Type A Personality May Increase Stroke Risk

by Shirley Archer, JD, MA on Dec 13, 2012

Mind-Body-Spirit News

Mind-body professionals and other fitness pros may want to offer beneficial stress reduction services to clients—especially those who are most driven to succeed. Among both men and women, people with a type A personality—characteristic of highly competitive and achievement-oriented individuals—may have a higher risk of stroke than their more relaxed and easy-going peers, according to a study in the Journal of Neurology, Neurosurgery & Psychiatry (2012; doi: 10.1136/jnnp-2012-302420). As is the case with heart disease, stress levels seem to be the important risk factor.

Researchers from the Hospital Clinico Universitario San Carlos in Madrid conducted a study to evaluate the relationship between stress and stroke, with the additional aim of assessing gender influences.

Investigators collected data from 150 patients, aged 18–65, with a diagnosis of stroke. For the control group, the same data was gleaned from 300 local residents with no history of stroke. The information gathered included questionnaires concerning stressful life events, general health, quality of life, and personality type; clinical history related to relevant conditions such as diabetes, hypertension, high cholesterol, heart disease, smoking and sleep apnea; and demographics concerning age, gender, education, and use of stimulants, relaxants or recreational drugs.

Data analysis revealed that stressful habits and type A behavior were associated with high risk of stroke and that gender did not modify this relationship. Study authors noted that addressing the influence of stress could serve as an adjunctive therapeutic line in the primary prevention of stroke among those at risk.

Lead study author Jose Antonio Egido, MD, stroke unit coordinator in the department of neurology at Hospital Clinico Universitario San Carlos, said, “The association between stroke and high levels of stress in the previous year is consistent. The type A personality probably reflects how individuals cope with stress. Our study emphasizes the need [to take] into account psychological aspects in the evaluation of cerebrovascular risk. This association is not necessarily a causal relationship, so further investigations are recommended.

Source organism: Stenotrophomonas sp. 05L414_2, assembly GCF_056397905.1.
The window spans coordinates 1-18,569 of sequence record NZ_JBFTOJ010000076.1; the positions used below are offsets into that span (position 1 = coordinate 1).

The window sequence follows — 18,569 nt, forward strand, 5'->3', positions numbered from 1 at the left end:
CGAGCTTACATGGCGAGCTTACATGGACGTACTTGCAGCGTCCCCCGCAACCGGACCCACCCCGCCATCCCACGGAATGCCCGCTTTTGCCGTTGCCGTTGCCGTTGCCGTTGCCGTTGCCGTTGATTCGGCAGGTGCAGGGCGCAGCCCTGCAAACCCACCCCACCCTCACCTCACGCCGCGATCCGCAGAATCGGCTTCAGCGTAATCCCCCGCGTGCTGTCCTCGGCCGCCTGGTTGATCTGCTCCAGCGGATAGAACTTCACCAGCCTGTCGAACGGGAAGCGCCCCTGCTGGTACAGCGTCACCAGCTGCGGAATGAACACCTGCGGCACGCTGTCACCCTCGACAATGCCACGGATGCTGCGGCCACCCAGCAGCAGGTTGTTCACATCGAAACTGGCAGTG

“We cannot avoid stress in real life, but we can modify the way we face stress. Physical activity is at the present time a strong recommendation in stroke prevention, not only for the cardiovascular effects, but also potentially for the antistress properties of exercise practice.”

IDEA Fitness Journal, Volume 10, Issue 1

© 2013 by IDEA Health & Fitness Inc. All rights reserved. Reproduction without permission is strictly prohibited.

About the Author

Shirley Archer, JD, MA

Shirley Archer, JD, MA IDEA Author/Presenter

Shirley Archer, JD, MA, was the 2008 IDEA Fitness Instructor of the Year and is IDEA’s mind-body-spirit spokesperson. She is a certified yoga and Pilates teacher and an award-winning author base...


Trending Articles

20 IDEA World-Renowned Presenters Share Advice on Success and Happiness

We asked some of this year’s most influential and motivating IDEA World Fitness Convention™ presenters to share the single piece of advice they would give another fitness/health pro to hel...

Smooth Move: Creative Additions to Consider for Smoothies

When looking for a quick breakfast or post-workout nourishment, almost nothing beats a smoothie. Whirl in the right ingredients and the blen...

Mindful Walking

Walking can be more than just moving physically from one location to another. It can be a metaphor for your larger life journey. Things you&...

Nuts and Peanuts Reduce Cardiovascular Risk and Prolong Lifespan

While there have been numerous studies in recent years touting the health benefits of nuts and peanuts, new research published online March ...

Cut Risk of Alzheimer’s with MIND Diet

Conservative adherence to a new diet, appropriately known by the acronym MIND, could significantly lower a person’s risk of developing Alzheimer’s disease, according to a paper published o...

Yes, You CAN Develop Better Eating Habits

Analogous to laying out your exercise gear so it’s the first visual reminder you have of your commitment to exercise each day, imagine...

7 Ways to Help a Client Boost Adherence

Once a client has decided to make nutritional changes to support weight loss, you can play a key role in developing an action plan that is m...

Low Intensity vs. High Intensity: Which Is Best for Obese Adults?

The debate continues regarding the most effective exercise measures for reducing abdominal obesity and improving glucose measures.

The Reason Your Clients Don't Acieve Their Goals

Lots of people hire personal trainers or join group fitness classes hoping to lose weight. Yet many fail to meet their goals. New research suggests that “progress bias”—overestimatin...

Treadmill Performance and Mortality Link

nterested in predicting how long you’ll live? Hop on the treadmill. That’s according to researchers from the Johns Hopkins Unive...